Just by the question, one cannot pinpoint a single pattern because there are multiple aspects to a pattern. Depending on how your service is architected, the pattern can vary. In general, however, what you specified is the overarching Service Abstraction design principle.
Also, quite often a piece of software, especially at the scope of a web-service, is composed of multiple design patterns. Thus a web service may be designed with Model-View-Controller pattern while has a set of adapters, data mappers, (explained below) etc. in its various layers. You can still identify its primary business value and map that to a design pattern if that is important for your project. Thus, even though not all the patterns I talk about below may be considered enterprise design patterns by everyone, I find it more useful to use the pattern that conveys what the service does more than whether it is necessarily an enterprise design pattern or not.
From what you stated in your question, it seems most likely to be a Façade or its specialization Remote Façade. It would be a Façade if its primary purpose were to simplify the underlying API and hide the complexity (which is what you are stating). Remote Façade additionally also aims to reduce the number of calls between two systems if that's a concern.
An Adapter pattern is usually architected with an assumption that there are going to be multiple adapters (whether in present or in future). Thus, if your primary concern is to create a web service such that it would provide a consistent interface and be able to perform various operations on underlying service(s), then you are designing an adapter. A typical example would be when you are offering a new deployment service, and expose a method called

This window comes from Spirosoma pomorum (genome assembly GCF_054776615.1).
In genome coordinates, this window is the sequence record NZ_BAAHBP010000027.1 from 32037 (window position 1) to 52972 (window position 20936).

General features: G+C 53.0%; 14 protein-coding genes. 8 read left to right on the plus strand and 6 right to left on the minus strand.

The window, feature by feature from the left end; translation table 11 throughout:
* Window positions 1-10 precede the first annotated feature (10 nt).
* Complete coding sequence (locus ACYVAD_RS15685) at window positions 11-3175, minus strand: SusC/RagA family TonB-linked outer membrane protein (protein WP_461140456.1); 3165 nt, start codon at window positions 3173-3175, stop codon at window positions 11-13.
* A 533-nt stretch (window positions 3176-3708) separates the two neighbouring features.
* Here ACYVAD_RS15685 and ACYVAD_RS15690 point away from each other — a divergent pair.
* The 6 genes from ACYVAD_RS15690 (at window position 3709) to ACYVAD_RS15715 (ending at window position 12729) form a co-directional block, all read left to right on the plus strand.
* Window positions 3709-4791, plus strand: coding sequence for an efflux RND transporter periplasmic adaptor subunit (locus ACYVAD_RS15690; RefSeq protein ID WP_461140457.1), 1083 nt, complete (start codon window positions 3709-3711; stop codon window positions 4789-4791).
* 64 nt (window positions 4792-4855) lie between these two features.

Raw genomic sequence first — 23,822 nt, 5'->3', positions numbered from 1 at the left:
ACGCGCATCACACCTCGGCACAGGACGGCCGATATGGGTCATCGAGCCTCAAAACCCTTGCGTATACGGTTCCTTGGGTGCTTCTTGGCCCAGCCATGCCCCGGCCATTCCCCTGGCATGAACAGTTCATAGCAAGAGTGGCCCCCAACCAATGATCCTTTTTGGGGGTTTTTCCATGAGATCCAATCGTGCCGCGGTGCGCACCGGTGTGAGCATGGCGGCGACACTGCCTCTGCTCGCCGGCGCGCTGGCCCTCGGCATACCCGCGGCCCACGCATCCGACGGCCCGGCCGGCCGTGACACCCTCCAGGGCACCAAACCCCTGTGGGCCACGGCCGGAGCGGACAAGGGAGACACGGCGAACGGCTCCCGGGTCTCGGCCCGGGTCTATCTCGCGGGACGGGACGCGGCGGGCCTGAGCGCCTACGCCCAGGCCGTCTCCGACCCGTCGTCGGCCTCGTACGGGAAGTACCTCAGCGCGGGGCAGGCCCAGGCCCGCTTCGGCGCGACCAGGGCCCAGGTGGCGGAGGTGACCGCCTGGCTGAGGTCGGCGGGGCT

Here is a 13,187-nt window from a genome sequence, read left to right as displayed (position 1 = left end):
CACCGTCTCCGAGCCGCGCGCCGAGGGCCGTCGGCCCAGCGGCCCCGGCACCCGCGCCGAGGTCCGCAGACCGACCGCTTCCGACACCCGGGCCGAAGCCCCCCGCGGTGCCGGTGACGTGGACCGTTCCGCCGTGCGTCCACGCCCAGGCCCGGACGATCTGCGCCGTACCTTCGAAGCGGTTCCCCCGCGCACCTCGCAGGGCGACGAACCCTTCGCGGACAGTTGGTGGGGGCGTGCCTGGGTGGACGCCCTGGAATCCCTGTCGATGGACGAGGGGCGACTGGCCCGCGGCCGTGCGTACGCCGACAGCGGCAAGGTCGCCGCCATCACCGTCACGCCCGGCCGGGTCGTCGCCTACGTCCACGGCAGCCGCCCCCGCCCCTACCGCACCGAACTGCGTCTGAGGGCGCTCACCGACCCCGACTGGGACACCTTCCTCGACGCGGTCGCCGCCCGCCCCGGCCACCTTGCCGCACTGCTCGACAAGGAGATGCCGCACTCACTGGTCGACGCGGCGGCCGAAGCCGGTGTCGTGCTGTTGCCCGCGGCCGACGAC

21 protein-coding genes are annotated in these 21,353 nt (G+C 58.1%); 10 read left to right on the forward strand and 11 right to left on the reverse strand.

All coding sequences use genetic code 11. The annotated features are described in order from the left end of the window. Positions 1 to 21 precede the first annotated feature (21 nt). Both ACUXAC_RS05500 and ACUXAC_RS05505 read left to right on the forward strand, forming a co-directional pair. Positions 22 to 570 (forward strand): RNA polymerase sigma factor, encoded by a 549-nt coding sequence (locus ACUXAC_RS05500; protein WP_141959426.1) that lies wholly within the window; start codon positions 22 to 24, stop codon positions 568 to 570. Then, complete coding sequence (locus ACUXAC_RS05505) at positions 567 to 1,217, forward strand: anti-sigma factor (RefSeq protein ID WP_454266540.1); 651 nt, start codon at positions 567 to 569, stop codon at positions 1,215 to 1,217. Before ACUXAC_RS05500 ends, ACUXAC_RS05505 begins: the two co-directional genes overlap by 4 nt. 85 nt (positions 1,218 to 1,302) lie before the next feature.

Compile(). It implements two adapters, one for MSBuild and the other for nmake. Depending on which system a particular project is written in, it will pick up the correct adapter and issue appropriate commands.
A similar pattern is the Data Mapper which is mapping of a consistent set of data types to data types of various underlying data stores. Let's say if your service was exposing a
UserId field to its client such that it mapped to a
UserName and an
UserPrincipal field in two different data stores, then this is what you are looking at. It does not mean that you necessarily have multiple data stores, it means that you are architecting with that possibility in mind.
The Bridge pattern is usually applied where there is an abstraction and its implementation, and yet both need to be varied. Typically, the implementation is achieved using an adapter pattern, so you end up with the Abstraction and its subclasses, as well as a set of adapters.
A Gateway is more around providing a consistent interface between services. So you could have a www.myservice.com which exposes a REST API, which in turn calls other services which may be using various protocols. It is the responsibility of the Gateway to ensure that clients always get the same interface, even when any of those services decides to change its protocols.